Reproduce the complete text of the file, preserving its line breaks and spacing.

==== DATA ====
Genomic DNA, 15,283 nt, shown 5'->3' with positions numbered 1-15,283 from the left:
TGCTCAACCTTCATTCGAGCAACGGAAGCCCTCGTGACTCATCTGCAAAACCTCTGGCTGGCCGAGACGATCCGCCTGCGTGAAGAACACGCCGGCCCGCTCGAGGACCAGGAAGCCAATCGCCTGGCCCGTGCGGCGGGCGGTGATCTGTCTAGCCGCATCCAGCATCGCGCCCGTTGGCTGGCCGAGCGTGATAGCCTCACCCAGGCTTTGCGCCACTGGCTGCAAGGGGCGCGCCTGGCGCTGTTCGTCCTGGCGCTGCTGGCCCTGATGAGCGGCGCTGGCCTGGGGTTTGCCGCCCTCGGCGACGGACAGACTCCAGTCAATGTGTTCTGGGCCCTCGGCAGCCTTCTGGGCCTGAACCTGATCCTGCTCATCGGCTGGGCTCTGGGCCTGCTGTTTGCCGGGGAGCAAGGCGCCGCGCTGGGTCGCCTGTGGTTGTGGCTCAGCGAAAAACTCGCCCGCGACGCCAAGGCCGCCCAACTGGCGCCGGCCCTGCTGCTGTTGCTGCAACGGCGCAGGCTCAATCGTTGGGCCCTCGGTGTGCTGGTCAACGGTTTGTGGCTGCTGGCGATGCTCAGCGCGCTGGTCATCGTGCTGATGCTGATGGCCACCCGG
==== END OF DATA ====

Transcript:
Genomic DNA, 15,283 nt, shown 5'->3' with positions numbered 1-15,283 from the left:
TGCTCAACCTTCATTCGAGCAACGGAAGCCCTCGTGACTCATCTGCAAAACCTCTGGCTGGCCGAGACGATCCGCCTGCGTGAAGAACACGCCGGCCCGCTCGAGGACCAGGAAGCCAATCGCCTGGCCCGTGCGGCGGGCGGTGATCTGTCTAGCCGCATCCAGCATCGCGCCCGTTGGCTGGCCGAGCGTGATAGCCTCACCCAGGCTTTGCGCCACTGGCTGCAAGGGGCGCGCCTGGCGCTGTTCGTCCTGGCGCTGCTGGCCCTGATGAGCGGCGCTGGCCTGGGGTTTGCCGCCCTCGGCGACGGACAGACTCCAGTCAATGTGTTCTGGGCCCTCGGCAGCCTTCTGGGCCTGAACCTGATCCTGCTCATCGGCTGGGCTCTGGGCCTGCTGTTTGCCGGGGAGCAAGGCGCCGCGCTGGGTCGCCTGTGGTTGTGGCTCAGCGAAAAACTCGCCCGCGACGCCAAGGCCGCCCAACTGGCGCCGGCCCTGCTGCTGTTGCTGCAACGGCGCAGGCTCAATCGTTGGGCCCTCGGTGTGCTGGTCAACGGTTTGTGGCTGCTGGCGATGCTCAGCGCGCTGGTCATCGTGCTGATGCTGATGGCCACCCGG